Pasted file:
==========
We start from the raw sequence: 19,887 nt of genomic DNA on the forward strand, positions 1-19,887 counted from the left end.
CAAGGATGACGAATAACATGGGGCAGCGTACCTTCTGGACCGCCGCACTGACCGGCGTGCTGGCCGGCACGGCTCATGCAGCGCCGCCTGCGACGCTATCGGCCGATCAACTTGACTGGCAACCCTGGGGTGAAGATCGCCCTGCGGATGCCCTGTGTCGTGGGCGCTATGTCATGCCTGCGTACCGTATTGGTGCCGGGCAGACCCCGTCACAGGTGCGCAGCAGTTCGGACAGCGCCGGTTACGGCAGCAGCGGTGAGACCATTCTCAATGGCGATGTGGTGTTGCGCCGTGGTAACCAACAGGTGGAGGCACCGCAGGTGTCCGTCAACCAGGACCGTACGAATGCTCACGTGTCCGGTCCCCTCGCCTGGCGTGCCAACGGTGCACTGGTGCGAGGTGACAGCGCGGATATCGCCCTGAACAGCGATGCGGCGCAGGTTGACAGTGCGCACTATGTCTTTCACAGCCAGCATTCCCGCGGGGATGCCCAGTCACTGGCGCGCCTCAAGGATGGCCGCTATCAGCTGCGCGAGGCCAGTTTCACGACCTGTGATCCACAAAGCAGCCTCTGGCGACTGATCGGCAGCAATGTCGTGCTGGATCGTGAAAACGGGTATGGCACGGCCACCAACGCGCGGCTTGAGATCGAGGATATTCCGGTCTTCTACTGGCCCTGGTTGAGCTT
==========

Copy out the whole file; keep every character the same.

We start from the raw sequence: 19,887 nt of genomic DNA on the forward strand, positions 1-19,887 counted from the left end.
CAAGGATGACGAATAACATGGGGCAGCGTACCTTCTGGACCGCCGCACTGACCGGCGTGCTGGCCGGCACGGCTCATGCAGCGCCGCCTGCGACGCTATCGGCCGATCAACTTGACTGGCAACCCTGGGGTGAAGATCGCCCTGCGGATGCCCTGTGTCGTGGGCGCTATGTCATGCCTGCGTACCGTATTGGTGCCGGGCAGACCCCGTCACAGGTGCGCAGCAGTTCGGACAGCGCCGGTTACGGCAGCAGCGGTGAGACCATTCTCAATGGCGATGTGGTGTTGCGCCGTGGTAACCAACAGGTGGAGGCACCGCAGGTGTCCGTCAACCAGGACCGTACGAATGCTCACGTGTCCGGTCCCCTCGCCTGGCGTGCCAACGGTGCACTGGTGCGAGGTGACAGCGCGGATATCGCCCTGAACAGCGATGCGGCGCAGGTTGACAGTGCGCACTATGTCTTTCACAGCCAGCATTCCCGCGGGGATGCCCAGTCACTGGCGCGCCTCAAGGATGGCCGCTATCAGCTGCGCGAGGCCAGTTTCACGACCTGTGATCCACAAAGCAGCCTCTGGCGACTGATCGGCAGCAATGTCGTGCTGGATCGTGAAAACGGGTATGGCACGGCCACCAACGCGCGGCTTGAGATCGAGGATATTCCGGTCTTCTACTGGCCCTGGTTGAGCTT